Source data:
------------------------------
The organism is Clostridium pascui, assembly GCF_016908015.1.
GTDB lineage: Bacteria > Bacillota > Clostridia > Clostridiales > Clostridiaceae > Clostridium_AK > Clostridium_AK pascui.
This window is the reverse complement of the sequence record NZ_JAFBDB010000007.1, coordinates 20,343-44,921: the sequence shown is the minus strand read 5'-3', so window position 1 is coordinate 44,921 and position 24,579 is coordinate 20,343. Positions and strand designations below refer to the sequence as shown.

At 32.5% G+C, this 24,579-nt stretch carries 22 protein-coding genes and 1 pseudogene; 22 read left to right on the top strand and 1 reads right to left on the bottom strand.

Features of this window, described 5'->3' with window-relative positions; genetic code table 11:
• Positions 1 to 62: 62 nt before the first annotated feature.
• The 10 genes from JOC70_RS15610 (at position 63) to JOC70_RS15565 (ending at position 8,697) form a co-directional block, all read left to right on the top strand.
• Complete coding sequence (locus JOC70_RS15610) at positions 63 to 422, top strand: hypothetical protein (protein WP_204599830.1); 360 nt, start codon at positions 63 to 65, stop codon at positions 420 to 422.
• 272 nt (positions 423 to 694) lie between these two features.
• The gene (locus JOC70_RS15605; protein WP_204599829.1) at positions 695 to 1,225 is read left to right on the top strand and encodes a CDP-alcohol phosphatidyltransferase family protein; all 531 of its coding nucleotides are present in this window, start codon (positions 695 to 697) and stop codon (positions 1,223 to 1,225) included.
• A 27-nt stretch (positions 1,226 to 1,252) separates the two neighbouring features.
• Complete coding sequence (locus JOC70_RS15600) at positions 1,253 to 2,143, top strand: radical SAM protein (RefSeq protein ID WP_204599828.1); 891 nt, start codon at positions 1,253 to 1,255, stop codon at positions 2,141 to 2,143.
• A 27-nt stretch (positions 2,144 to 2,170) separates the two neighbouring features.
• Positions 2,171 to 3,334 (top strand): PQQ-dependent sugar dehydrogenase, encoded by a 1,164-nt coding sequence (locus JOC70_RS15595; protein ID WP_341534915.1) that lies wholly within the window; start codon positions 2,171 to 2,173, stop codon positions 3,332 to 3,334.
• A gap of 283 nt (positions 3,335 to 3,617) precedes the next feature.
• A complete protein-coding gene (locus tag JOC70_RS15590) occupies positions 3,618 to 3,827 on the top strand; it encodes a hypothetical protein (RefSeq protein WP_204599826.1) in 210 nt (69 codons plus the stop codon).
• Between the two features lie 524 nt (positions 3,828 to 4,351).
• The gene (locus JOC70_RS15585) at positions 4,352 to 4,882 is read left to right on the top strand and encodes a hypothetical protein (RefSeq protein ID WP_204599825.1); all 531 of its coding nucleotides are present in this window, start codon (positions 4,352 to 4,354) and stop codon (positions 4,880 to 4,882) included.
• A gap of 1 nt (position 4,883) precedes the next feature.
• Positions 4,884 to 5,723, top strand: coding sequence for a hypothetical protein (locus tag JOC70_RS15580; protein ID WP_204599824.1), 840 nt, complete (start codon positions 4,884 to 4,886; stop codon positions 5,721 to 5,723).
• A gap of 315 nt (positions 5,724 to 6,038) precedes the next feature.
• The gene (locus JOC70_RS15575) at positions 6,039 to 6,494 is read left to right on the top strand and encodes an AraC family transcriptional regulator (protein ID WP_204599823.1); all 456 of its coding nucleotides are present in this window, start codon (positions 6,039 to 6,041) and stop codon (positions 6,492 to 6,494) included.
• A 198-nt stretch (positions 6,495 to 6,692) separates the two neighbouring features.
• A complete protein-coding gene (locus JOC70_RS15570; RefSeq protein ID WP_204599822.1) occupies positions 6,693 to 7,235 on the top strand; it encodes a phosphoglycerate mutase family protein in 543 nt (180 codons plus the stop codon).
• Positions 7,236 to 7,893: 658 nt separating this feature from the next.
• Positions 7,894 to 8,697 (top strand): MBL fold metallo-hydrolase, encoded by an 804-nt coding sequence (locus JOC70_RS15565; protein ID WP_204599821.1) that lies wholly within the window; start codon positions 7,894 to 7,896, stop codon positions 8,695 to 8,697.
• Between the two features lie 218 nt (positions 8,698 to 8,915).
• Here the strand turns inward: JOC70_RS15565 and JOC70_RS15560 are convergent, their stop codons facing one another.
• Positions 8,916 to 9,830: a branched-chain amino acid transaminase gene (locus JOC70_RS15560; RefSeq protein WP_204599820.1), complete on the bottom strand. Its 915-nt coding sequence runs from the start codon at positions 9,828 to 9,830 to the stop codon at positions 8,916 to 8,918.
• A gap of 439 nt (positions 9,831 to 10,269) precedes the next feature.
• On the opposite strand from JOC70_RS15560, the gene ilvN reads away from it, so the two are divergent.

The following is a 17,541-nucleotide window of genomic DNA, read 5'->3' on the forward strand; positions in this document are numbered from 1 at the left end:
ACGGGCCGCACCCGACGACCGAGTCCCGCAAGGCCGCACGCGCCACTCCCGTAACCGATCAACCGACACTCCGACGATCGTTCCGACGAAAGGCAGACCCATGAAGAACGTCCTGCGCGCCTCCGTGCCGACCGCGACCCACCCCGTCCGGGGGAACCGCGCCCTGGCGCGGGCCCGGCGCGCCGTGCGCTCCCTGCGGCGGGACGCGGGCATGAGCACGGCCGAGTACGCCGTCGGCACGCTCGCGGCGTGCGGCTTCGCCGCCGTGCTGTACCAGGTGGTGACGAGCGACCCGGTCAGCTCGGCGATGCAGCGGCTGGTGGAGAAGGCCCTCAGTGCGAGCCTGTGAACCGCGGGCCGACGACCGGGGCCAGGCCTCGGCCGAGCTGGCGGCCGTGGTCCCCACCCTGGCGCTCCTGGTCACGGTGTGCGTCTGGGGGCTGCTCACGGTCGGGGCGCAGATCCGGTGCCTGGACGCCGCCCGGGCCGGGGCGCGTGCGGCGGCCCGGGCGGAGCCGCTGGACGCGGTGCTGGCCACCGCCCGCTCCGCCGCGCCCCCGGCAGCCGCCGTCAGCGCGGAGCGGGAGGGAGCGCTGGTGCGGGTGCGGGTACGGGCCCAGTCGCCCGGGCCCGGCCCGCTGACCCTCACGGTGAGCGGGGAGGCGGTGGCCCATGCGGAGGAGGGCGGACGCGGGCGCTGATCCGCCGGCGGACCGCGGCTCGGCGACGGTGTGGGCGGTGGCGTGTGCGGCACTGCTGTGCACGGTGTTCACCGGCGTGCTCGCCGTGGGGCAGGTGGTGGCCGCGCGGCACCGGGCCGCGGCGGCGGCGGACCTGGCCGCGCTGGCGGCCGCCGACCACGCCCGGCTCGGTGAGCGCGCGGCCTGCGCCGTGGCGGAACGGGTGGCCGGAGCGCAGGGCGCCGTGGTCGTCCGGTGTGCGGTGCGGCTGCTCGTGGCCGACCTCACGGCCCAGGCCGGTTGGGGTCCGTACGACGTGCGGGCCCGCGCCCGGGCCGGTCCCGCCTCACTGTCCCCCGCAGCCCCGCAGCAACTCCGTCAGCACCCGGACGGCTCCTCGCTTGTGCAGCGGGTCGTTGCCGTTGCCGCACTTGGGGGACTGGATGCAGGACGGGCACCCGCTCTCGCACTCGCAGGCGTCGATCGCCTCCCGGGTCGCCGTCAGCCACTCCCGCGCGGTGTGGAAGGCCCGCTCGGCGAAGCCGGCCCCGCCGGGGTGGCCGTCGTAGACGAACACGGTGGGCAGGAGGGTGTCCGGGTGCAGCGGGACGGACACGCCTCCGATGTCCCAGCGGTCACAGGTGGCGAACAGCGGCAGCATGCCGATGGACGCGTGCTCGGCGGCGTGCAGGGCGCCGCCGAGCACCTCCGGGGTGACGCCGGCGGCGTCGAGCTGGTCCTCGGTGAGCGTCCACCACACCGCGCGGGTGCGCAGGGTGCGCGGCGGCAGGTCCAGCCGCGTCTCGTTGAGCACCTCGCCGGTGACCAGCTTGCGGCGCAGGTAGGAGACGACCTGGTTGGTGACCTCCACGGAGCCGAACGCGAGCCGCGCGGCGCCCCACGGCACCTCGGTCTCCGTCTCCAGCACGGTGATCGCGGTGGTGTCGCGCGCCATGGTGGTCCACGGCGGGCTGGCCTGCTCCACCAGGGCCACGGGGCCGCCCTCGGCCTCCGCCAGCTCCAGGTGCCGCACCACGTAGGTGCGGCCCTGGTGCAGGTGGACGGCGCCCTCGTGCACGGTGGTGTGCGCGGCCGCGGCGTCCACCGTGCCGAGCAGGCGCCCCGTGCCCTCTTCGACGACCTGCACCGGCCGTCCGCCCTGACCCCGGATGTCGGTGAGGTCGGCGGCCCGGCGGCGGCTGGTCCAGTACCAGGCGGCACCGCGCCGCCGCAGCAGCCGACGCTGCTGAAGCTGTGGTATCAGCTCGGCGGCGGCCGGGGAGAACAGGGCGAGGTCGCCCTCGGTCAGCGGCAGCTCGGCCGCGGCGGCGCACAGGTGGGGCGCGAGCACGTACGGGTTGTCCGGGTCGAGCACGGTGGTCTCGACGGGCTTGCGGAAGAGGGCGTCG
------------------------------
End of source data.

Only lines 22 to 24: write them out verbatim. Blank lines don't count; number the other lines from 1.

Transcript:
• The gene (locus JOC70_RS15575) at positions 6,039 to 6,494 is read left to right on the top strand and encodes an AraC family transcriptional regulator (protein ID WP_204599823.1); all 456 of its coding nucleotides are present in this window, start codon (positions 6,039 to 6,041) and stop codon (positions 6,492 to 6,494) included.
• A 198-nt stretch (positions 6,495 to 6,692) separates the two neighbouring features.
• A complete protein-coding gene (locus JOC70_RS15570; RefSeq protein ID WP_204599822.1) occupies positions 6,693 to 7,235 on the top strand; it encodes a phosphoglycerate mutase family protein in 543 nt (180 codons plus the stop codon).